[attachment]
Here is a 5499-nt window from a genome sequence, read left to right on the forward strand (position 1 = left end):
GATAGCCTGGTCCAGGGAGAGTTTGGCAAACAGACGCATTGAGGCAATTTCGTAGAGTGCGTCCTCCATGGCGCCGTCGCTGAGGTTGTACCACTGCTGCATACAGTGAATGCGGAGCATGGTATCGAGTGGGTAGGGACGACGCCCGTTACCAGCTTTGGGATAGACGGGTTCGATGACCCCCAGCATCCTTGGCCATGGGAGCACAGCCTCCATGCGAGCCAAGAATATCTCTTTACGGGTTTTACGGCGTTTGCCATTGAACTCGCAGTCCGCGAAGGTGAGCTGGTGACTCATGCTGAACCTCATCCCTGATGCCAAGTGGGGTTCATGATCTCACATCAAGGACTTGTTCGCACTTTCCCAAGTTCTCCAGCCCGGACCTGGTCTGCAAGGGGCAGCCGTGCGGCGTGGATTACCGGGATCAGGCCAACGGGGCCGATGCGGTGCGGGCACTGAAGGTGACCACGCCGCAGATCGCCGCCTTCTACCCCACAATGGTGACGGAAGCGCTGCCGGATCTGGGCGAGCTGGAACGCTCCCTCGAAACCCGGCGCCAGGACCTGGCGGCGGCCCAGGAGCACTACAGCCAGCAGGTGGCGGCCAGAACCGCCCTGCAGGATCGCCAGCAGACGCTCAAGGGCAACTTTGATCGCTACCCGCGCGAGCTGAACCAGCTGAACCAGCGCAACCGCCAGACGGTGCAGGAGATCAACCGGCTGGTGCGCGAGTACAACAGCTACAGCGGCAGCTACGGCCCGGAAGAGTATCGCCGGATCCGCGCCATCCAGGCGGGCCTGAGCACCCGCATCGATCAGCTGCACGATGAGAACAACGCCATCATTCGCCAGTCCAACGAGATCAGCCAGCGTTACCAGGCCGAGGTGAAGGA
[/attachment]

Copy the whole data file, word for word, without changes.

Here is a 5499-nt window from a genome sequence, read left to right on the forward strand (position 1 = left end):
GATAGCCTGGTCCAGGGAGAGTTTGGCAAACAGACGCATTGAGGCAATTTCGTAGAGTGCGTCCTCCATGGCGCCGTCGCTGAGGTTGTACCACTGCTGCATACAGTGAATGCGGAGCATGGTATCGAGTGGGTAGGGACGACGCCCGTTACCAGCTTTGGGATAGACGGGTTCGATGACCCCCAGCATCCTTGGCCATGGGAGCACAGCCTCCATGCGAGCCAAGAATATCTCTTTACGGGTTTTACGGCGTTTGCCATTGAACTCGCAGTCCGCGAAGGTGAGCTGGTGACTCATGCTGAACCTCATCCCTGATGCCAAGTGGGGTTCATGATCTCACATCAAGGACTTGTTCGCACTTTCCCAAGTTCTCCAGCCCGGACCTGGTCTGCAAGGGGCAGCCGTGCGGCGTGGATTACCGGGATCAGGCCAACGGGGCCGATGCGGTGCGGGCACTGAAGGTGACCACGCCGCAGATCGCCGCCTTCTACCCCACAATGGTGACGGAAGCGCTGCCGGATCTGGGCGAGCTGGAACGCTCCCTCGAAACCCGGCGCCAGGACCTGGCGGCGGCCCAGGAGCACTACAGCCAGCAGGTGGCGGCCAGAACCGCCCTGCAGGATCGCCAGCAGACGCTCAAGGGCAACTTTGATCGCTACCCGCGCGAGCTGAACCAGCTGAACCAGCGCAACCGCCAGACGGTGCAGGAGATCAACCGGCTGGTGCGCGAGTACAACAGCTACAGCGGCAGCTACGGCCCGGAAGAGTATCGCCGGATCCGCGCCATCCAGGCGGGCCTGAGCACCCGCATCGATCAGCTGCACGATGAGAACAACGCCATCATTCGCCAGTCCAACGAGATCAGCCAGCGTTACCAGGCCGAGGTGAAGGA